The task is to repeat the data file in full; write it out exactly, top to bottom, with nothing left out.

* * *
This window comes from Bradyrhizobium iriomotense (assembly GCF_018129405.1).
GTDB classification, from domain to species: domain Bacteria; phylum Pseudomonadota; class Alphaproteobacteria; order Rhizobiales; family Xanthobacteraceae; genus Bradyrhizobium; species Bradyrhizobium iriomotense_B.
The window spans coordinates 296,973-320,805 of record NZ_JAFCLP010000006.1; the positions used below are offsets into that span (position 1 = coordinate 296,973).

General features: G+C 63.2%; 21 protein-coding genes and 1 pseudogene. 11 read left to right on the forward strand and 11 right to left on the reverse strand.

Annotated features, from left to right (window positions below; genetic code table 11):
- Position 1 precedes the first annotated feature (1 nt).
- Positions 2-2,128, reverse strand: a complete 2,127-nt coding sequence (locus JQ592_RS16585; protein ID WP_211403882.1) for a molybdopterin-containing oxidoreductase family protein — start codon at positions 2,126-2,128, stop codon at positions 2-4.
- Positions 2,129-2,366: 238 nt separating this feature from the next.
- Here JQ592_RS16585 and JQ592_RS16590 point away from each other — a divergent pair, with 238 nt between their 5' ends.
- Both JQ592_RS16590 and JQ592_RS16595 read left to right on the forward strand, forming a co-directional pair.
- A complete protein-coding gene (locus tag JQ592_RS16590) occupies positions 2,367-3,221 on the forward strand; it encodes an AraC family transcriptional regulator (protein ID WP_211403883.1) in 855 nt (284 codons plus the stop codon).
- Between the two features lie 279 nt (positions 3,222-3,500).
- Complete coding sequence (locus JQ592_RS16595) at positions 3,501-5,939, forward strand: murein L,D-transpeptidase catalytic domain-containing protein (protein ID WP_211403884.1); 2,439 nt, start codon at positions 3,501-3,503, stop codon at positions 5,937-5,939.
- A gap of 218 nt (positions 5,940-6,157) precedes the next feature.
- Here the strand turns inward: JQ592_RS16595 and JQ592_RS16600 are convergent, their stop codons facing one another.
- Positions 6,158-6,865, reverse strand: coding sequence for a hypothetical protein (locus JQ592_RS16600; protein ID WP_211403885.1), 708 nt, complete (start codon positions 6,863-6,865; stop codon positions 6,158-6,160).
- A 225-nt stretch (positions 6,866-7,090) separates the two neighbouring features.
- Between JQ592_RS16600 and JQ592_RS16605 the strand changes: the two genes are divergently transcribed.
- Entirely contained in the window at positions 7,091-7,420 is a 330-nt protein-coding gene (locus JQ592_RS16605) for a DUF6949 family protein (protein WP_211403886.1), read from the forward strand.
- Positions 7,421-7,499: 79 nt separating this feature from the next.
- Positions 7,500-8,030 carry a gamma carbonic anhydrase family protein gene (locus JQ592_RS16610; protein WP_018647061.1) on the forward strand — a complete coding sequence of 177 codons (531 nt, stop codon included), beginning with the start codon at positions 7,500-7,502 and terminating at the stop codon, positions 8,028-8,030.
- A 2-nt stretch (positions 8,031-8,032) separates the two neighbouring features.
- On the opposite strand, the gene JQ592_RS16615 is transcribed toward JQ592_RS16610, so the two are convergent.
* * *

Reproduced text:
This window comes from Bradyrhizobium iriomotense (assembly GCF_018129405.1).
GTDB classification, from domain to species: domain Bacteria; phylum Pseudomonadota; class Alphaproteobacteria; order Rhizobiales; family Xanthobacteraceae; genus Bradyrhizobium; species Bradyrhizobium iriomotense_B.
The window spans coordinates 296,973-320,805 of record NZ_JAFCLP010000006.1; the positions used below are offsets into that span (position 1 = coordinate 296,973).

General features: G+C 63.2%; 21 protein-coding genes and 1 pseudogene. 11 read left to right on the forward strand and 11 right to left on the reverse strand.

Annotated features, from left to right (window positions below; genetic code table 11):
- Position 1 precedes the first annotated feature (1 nt).
- Positions 2-2,128, reverse strand: a complete 2,127-nt coding sequence (locus JQ592_RS16585; protein ID WP_211403882.1) for a molybdopterin-containing oxidoreductase family protein — start codon at positions 2,126-2,128, stop codon at positions 2-4.
- Positions 2,129-2,366: 238 nt separating this feature from the next.
- Here JQ592_RS16585 and JQ592_RS16590 point away from each other — a divergent pair, with 238 nt between their 5' ends.
- Both JQ592_RS16590 and JQ592_RS16595 read left to right on the forward strand, forming a co-directional pair.
- A complete protein-coding gene (locus tag JQ592_RS16590) occupies positions 2,367-3,221 on the forward strand; it encodes an AraC family transcriptional regulator (protein ID WP_211403883.1) in 855 nt (284 codons plus the stop codon).
- Between the two features lie 279 nt (positions 3,222-3,500).
- Complete coding sequence (locus JQ592_RS16595) at positions 3,501-5,939, forward strand: murein L,D-transpeptidase catalytic domain-containing protein (protein ID WP_211403884.1); 2,439 nt, start codon at positions 3,501-3,503, stop codon at positions 5,937-5,939.
- A gap of 218 nt (positions 5,940-6,157) precedes the next feature.
- Here the strand turns inward: JQ592_RS16595 and JQ592_RS16600 are convergent, their stop codons facing one another.
- Positions 6,158-6,865, reverse strand: coding sequence for a hypothetical protein (locus JQ592_RS16600; protein ID WP_211403885.1), 708 nt, complete (start codon positions 6,863-6,865; stop codon positions 6,158-6,160).
- A 225-nt stretch (positions 6,866-7,090) separates the two neighbouring features.
- Between JQ592_RS16600 and JQ592_RS16605 the strand changes: the two genes are divergently transcribed.
- Entirely contained in the window at positions 7,091-7,420 is a 330-nt protein-coding gene (locus JQ592_RS16605) for a DUF6949 family protein (protein WP_211403886.1), read from the forward strand.
- Positions 7,421-7,499: 79 nt separating this feature from the next.
- Positions 7,500-8,030 carry a gamma carbonic anhydrase family protein gene (locus JQ592_RS16610; protein WP_018647061.1) on the forward strand — a complete coding sequence of 177 codons (531 nt, stop codon included), beginning with the start codon at positions 7,500-7,502 and terminating at the stop codon, positions 8,028-8,030.
- A 2-nt stretch (positions 8,031-8,032) separates the two neighbouring features.
- On the opposite strand, the gene JQ592_RS16615 is transcribed toward JQ592_RS16610, so the two are convergent.